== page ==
This is the largest stretch of the three sandy beaches located on the Eastern side of the Rock and it is very popular with locals, being the nearest to town.
On the western side of the Rock, just past Rosia Bay (a concreted lido in much need of repair), Camp Bay sits just past a short rock tunnel. At first sight, to be honest, it seems rather an ugly concrete lido jutting out to sea. But take a closer look and you'll find it's ideal for the kids with its large swimming pool and toddlers' pool, plus play park, as well as a couple of kiosks, a bar/restaurant and a small sandy cove. Here you can also enjoy the great views across the Straits to Spain and the many ships anchored offshore.
Follow through another tunnel and you'll arrive at Little Bay, another lido with pools and facilities on a smaller scale than in Camp Bay. The sea water in Camp Bay and Little Bay is generally crystal clear and considered to be the cleanest in Gibraltar.
There are two marinas in Gibraltar: Ocean Village and Queensway Quay. Both offer top class berthing and facilities, as well as a number of classy quayside restaurants and bars. Ocean Village is the larger one of the two and consequently offers a greater choice of bars and terraced restaurants, as well as several real estate agencies and boutiques.
From both marinas, various companies offer boat trips to view dolphins and/or whales in the wild. The boats not only allow you to see these magnificent creatures close at hand but you can also to enjoy excellent views of the Rock, Spain and Morocco, making for an unforgettable experience.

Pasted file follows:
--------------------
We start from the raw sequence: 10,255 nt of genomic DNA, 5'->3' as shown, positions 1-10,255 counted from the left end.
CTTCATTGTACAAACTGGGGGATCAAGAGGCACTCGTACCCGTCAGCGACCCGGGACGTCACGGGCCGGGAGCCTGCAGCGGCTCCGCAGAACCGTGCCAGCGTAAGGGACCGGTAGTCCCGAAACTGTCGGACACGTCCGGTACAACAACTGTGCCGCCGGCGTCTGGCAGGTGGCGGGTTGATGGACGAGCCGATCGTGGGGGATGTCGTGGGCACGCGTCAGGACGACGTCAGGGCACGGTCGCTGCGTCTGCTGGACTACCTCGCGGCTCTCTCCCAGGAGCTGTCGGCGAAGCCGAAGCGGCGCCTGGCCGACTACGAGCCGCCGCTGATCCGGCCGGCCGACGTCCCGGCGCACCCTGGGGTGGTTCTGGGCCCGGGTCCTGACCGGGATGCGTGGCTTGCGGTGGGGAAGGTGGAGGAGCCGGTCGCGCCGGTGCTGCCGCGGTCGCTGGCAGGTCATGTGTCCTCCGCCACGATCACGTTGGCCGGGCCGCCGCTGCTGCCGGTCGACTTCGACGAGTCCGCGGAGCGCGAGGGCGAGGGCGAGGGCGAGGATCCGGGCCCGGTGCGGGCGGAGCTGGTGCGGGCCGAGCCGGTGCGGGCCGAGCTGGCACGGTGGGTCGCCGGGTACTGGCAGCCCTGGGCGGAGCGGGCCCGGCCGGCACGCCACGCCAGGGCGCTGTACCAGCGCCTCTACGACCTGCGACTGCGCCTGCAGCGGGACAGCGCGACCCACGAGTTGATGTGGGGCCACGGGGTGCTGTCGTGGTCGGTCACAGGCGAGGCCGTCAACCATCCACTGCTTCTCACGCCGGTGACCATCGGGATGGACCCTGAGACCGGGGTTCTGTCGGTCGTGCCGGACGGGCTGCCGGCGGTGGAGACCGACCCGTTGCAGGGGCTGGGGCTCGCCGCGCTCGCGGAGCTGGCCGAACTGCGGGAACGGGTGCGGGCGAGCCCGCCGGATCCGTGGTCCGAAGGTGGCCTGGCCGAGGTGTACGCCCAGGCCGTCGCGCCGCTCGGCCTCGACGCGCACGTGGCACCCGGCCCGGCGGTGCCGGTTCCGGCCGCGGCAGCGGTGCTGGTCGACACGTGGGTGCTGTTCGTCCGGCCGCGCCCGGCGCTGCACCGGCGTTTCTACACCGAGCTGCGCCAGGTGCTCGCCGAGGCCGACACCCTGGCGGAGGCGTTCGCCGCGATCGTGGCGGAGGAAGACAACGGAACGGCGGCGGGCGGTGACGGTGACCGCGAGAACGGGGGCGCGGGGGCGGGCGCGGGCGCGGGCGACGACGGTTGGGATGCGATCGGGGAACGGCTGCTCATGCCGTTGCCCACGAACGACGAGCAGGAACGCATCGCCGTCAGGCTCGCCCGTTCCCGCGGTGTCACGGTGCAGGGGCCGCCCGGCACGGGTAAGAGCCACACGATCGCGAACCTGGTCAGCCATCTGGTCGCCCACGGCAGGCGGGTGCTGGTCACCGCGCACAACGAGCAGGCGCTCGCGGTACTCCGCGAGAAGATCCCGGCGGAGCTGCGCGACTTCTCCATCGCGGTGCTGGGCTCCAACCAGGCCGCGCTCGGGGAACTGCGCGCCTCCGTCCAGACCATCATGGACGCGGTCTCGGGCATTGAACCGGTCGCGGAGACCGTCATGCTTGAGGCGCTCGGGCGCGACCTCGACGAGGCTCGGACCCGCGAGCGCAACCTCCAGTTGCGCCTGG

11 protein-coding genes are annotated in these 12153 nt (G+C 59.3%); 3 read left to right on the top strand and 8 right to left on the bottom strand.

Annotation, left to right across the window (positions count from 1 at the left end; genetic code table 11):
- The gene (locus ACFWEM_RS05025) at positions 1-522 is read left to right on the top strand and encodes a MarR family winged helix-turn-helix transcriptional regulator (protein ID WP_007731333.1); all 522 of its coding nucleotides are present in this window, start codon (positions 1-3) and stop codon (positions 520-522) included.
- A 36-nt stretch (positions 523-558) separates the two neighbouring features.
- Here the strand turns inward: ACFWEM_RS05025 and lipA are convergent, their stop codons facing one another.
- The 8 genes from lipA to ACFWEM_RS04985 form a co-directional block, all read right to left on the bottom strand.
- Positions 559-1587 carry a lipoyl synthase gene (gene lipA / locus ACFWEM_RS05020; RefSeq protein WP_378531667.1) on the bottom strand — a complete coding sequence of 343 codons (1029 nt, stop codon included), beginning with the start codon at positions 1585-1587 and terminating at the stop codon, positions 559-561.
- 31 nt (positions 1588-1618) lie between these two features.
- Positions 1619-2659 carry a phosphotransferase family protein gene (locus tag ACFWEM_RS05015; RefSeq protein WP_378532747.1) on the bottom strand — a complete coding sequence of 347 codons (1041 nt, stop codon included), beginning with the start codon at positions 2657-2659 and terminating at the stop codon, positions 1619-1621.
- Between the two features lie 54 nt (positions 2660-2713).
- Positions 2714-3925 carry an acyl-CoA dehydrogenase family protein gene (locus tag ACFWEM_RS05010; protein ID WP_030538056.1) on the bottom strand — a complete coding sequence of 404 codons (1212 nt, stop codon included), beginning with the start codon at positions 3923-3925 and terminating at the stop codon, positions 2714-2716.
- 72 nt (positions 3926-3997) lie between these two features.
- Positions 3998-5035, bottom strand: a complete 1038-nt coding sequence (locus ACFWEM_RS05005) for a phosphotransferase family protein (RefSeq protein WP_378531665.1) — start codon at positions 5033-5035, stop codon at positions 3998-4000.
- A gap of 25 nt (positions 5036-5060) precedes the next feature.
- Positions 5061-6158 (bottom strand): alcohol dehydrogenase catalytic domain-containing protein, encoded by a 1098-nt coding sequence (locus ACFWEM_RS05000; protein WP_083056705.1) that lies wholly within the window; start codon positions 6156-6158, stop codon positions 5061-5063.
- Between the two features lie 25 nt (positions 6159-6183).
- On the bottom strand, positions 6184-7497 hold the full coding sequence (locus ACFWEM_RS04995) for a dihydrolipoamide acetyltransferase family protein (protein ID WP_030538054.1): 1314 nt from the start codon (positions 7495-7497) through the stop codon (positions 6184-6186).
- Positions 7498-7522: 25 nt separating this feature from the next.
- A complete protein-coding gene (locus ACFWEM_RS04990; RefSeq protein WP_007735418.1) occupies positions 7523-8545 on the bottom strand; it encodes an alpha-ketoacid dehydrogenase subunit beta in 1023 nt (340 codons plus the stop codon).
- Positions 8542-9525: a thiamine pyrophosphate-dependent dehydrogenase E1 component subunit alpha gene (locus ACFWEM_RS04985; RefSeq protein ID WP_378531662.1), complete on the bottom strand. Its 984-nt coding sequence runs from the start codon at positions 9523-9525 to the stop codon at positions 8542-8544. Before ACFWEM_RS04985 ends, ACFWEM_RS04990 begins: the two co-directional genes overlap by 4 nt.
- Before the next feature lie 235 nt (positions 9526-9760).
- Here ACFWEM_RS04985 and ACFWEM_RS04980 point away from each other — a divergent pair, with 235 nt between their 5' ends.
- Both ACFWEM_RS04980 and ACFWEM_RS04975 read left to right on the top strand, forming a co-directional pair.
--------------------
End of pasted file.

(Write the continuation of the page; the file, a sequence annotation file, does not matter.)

Still crying out for government investment, this stunning tourist spot offers its own form of natural beauty in the breathtaking and expansive views it offers. This is the southernmost tip of Europe, from where you stand overlooking the Straits of Gibraltar, between the Mediterranean and the Atlantic seas. On a clear day it is easy to see houses in Morocco and the mystical Rif Mountains.
Built in 1997, the mosque is logically located at Europa Point facing Morocco, to serve the Muslim population of Gibraltar. The mosque may be visited at certain times of the day.
Sitting at the precarious Europa Point, this lighthouse has witnessed many a wrecked ship that has fallen to the perils of fierce winds and currents to be found at this point. The lighthouse dates back to 1841 and stands 49 metres above sea level with a range of around 37 kilometers.
Dolphin and whale watching
The warm waters of the Mediterranean make Gibraltar an ideal place for dolphins. Regular dolphin safaris leave Gibraltar for one or two hour tours of the Bay of Algeciras, home to a large community of dolphins. The boat trips depart from the popular marina Bay for anything up to a few hours or a full day. Throughout the year long-finned pilot whales, bottlenose dolphins, common and striped dolphins can be seen regularly. From April to June sperm whales migrate through the Strait of Gibraltar and in July/August orcas come to the area. Occasionally, you'll be lucky enough to catch sight of a fin whale, the second largest species of whale.